Why are Road Tax rates changing?

Did you know that Road Tax (Vehicle Excise Duty) is changing this year? The changes will affect every new car registered on or after April 1st 2017. Here is our handy guide to what all the changes are and what they might mean to you if you are considering changing your vehicle this year.

Under the current system, only vehicles that produce more than 110g/km of CO2 or over are subject to paying any Road Tax, with the amount increasing as the CO2 emissions increase.  Vehicles with exhaust emissions exceeding 166g/km are also subject to a higher first year Road Tax. The idea was to encourage people to buy vehicles with lower emissions rates (well, when we can trust the advertised emissions rates from manufacturers!).

Initially it was anticipated that only electric, hybrid and specific low emission cars would fall into this category. However, as technology has advanced, many more mainstream choice vehicles became tax exempt. With up to three quarters of new cars purchased predicted to be exempt under the current scheme, this left a gaping hole in the tax revenue made from Vehicle Excise Duty which the Chancellor described as ‘unsustainable’.

George Osbourne announced the overhaul to the existing system in the July 2015 Budget along with a commitment that EVERY penny made from Vehicle Excise Duty will be ringfenced into a new Road Fund to pay for roads and maintenance by the end of this decade (could this signal the end of the pothole crisis?).

How will the new system work?

The new system will continue to have the 13 band CO2 emission scale, however they will now be sub divided into 3 bands, Zero Emission, Standard and Premium and the amount of tax will be calculated by a combination of the CO2 emissions and the OTR cost. In the first year, all cars, except zero emission cars will pay road tax. A higher first year rate will apply to all vehicles over 110g/km CO2 and the more C02 your car emits, the more you will pay. From year 2 onwards all cars, except zero emission cars will pay a 'Standard' Road Tax fee. Perhaps the most significant changes will be to vehicles costing more than £40,000, which will attract an additional ‘Premium’ fee of £310 per year for years 2 – 5.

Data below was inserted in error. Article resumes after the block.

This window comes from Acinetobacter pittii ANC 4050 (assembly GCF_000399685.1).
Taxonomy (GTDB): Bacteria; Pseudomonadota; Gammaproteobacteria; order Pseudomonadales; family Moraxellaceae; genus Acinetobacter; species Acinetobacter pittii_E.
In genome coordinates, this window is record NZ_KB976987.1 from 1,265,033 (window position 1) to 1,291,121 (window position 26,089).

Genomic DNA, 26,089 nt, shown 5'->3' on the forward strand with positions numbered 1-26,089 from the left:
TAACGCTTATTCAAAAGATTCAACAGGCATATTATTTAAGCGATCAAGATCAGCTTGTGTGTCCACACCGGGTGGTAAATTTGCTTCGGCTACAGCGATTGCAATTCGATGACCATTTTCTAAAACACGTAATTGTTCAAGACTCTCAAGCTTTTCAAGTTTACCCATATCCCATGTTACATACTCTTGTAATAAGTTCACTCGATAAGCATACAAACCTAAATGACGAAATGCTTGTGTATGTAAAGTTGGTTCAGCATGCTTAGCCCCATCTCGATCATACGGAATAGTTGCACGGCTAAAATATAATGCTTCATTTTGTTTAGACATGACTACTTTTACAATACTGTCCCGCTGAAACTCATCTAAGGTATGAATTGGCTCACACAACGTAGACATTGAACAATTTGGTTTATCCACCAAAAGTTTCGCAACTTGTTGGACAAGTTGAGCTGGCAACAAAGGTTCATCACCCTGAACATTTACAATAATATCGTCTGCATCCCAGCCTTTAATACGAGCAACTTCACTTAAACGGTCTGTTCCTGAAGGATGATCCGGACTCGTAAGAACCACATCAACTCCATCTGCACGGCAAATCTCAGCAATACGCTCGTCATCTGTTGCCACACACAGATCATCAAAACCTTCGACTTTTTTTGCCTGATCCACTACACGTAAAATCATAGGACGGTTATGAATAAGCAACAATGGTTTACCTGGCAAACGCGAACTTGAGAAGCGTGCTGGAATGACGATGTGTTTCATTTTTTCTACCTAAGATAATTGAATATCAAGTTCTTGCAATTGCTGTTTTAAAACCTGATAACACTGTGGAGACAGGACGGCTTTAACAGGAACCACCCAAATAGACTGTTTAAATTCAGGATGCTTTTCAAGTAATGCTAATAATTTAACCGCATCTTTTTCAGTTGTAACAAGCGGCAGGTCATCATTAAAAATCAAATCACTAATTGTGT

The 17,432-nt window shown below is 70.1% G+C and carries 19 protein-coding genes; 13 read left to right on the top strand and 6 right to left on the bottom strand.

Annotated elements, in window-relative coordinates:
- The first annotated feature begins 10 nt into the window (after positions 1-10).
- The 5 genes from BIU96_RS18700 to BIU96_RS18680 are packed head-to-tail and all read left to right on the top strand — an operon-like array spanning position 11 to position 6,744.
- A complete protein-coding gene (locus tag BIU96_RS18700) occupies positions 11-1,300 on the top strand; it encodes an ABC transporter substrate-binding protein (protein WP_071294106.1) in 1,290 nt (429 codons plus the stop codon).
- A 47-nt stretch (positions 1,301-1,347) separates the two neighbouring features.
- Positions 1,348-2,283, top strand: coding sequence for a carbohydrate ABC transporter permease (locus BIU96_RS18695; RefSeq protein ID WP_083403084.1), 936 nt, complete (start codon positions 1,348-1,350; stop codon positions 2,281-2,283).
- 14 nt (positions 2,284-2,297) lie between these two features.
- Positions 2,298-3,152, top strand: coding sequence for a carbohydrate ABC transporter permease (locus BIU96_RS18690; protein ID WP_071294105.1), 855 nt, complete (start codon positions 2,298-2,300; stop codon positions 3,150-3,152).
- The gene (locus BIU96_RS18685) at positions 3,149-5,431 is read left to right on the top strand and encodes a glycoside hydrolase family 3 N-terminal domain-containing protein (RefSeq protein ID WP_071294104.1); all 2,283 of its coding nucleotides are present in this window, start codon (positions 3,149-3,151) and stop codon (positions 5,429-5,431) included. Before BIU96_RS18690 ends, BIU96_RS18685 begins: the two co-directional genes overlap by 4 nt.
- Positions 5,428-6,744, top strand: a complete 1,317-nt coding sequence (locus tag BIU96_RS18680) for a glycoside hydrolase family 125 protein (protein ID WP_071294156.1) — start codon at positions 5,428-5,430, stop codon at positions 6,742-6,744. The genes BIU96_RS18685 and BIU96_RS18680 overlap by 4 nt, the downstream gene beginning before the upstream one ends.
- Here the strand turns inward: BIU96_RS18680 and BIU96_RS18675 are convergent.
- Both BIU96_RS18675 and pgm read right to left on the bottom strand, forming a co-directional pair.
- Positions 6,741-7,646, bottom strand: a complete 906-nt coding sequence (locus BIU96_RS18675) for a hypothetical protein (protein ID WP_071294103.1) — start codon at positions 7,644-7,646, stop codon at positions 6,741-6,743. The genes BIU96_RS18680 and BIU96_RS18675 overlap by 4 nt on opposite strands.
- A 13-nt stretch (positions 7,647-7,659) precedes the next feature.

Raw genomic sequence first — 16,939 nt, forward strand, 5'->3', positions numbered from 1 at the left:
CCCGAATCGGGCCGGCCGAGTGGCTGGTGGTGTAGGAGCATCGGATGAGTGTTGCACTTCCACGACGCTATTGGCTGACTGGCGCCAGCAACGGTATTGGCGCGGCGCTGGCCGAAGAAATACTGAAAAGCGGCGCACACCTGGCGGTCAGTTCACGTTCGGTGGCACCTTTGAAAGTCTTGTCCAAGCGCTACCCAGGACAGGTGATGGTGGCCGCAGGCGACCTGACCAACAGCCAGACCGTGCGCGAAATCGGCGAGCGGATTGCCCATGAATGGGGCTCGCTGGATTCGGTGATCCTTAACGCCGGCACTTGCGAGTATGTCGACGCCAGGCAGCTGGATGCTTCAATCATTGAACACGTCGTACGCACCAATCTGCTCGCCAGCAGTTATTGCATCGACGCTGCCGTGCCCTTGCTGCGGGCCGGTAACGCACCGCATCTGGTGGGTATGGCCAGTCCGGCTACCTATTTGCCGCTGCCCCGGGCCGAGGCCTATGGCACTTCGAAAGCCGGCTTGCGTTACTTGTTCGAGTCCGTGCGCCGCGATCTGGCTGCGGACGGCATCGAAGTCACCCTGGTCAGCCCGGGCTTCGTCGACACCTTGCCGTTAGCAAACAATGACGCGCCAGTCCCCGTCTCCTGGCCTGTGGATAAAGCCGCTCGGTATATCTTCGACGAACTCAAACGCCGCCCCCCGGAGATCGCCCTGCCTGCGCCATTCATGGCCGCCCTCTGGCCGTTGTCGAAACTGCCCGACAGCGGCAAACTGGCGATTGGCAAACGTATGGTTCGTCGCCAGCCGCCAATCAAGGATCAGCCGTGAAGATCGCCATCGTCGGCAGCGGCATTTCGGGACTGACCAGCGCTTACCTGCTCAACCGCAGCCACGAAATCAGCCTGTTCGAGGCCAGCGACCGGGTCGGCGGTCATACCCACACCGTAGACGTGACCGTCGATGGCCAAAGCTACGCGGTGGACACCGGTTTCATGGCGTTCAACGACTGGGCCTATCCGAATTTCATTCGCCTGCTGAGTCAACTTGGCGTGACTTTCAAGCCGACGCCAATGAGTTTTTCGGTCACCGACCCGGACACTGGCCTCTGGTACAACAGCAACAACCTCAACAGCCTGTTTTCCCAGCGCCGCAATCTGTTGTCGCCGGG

NEW VED System - cars registered after 1st April 2017

 

     

Emissions (g/CO2/Km)         

0

First Year Rate         

£0.00

Standard Rate Year 2 >     

£0.00

Total inc Premium Rate Cars > £40k (Years 2-5) .

£310.00

1-50

£10.00

£140.00

£450.00

51-75

£25.00

£140.00

£450.00

76-90

£100.00

£140.00

£450.00

91-100

£100.00

£140.00

£450.00

101-110

£120.00

£140.00

£450.00

111-130

£160.00

£140.00

£450.00

131-150

£200.00

£140.00

£450.00

151-170

£500.00

£140.00

£450.00

171-190

£800.00

£140.00

£450.00

191-225

£1,200.00

£140.00

£450.00

226-255

£1,700.00

£140.00

£450.00

over 255

£2,000.00

£140.00

£450.00

 

What does this mean for me?

It’s important to remember that the changes only apply to cars registered after April 1st this year. If you currently pay little or no road tax with your current car, you will continue to do so for the duration you own the vehicle. The changes will only affect you if you propose to buy a new car or second hand car that is registered on or after 1st April 2017. It will mean that some vehicle currently exempt from Road Tax due to no or low emissions, will incur the Premium rate for the first five years of the cars life, if the OTR cost of the car exceeded £40, 000 when bought from new. Conversely, some higher emissions vehicles will in fact pay less road tax under the new scheme if the vehicle cost less than £40, 000 OTR from new. It will be important to do your homework and be well versed on the new scheme when considering a new car to avoid a nasty surprise.